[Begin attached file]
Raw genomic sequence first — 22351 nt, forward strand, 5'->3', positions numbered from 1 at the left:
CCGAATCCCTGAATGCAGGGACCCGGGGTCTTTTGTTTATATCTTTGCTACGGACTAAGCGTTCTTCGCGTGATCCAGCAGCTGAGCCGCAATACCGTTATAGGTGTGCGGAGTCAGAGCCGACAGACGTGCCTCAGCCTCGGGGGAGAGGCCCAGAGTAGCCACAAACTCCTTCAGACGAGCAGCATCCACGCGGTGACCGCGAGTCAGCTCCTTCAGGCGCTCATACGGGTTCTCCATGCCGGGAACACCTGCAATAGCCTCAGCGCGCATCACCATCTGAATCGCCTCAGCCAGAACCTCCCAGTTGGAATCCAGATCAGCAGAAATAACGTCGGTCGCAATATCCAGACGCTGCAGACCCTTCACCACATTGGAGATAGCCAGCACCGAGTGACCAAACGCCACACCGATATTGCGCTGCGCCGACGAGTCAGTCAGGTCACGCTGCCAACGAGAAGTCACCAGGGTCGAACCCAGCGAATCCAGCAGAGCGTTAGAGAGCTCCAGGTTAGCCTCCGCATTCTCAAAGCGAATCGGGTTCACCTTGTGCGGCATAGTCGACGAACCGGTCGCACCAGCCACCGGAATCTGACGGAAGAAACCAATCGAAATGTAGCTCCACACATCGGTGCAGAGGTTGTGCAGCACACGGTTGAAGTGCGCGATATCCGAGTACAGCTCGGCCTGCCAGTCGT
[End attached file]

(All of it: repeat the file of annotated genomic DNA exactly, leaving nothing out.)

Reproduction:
Raw genomic sequence first — 22351 nt, forward strand, 5'->3', positions numbered from 1 at the left:
CCGAATCCCTGAATGCAGGGACCCGGGGTCTTTTGTTTATATCTTTGCTACGGACTAAGCGTTCTTCGCGTGATCCAGCAGCTGAGCCGCAATACCGTTATAGGTGTGCGGAGTCAGAGCCGACAGACGTGCCTCAGCCTCGGGGGAGAGGCCCAGAGTAGCCACAAACTCCTTCAGACGAGCAGCATCCACGCGGTGACCGCGAGTCAGCTCCTTCAGGCGCTCATACGGGTTCTCCATGCCGGGAACACCTGCAATAGCCTCAGCGCGCATCACCATCTGAATCGCCTCAGCCAGAACCTCCCAGTTGGAATCCAGATCAGCAGAAATAACGTCGGTCGCAATATCCAGACGCTGCAGACCCTTCACCACATTGGAGATAGCCAGCACCGAGTGACCAAACGCCACACCGATATTGCGCTGCGCCGACGAGTCAGTCAGGTCACGCTGCCAACGAGAAGTCACCAGGGTCGAACCCAGCGAATCCAGCAGAGCGTTAGAGAGCTCCAGGTTAGCCTCCGCATTCTCAAAGCGAATCGGGTTCACCTTGTGCGGCATAGTCGACGAACCGGTCGCACCAGCCACCGGAATCTGACGGAAGAAACCAATCGAAATGTAGCTCCACACATCGGTGCAGAGGTTGTGCAGCACACGGTTGAAGTGCGCGATATCCGAGTACAGCTCGGCCTGCCAGTCGT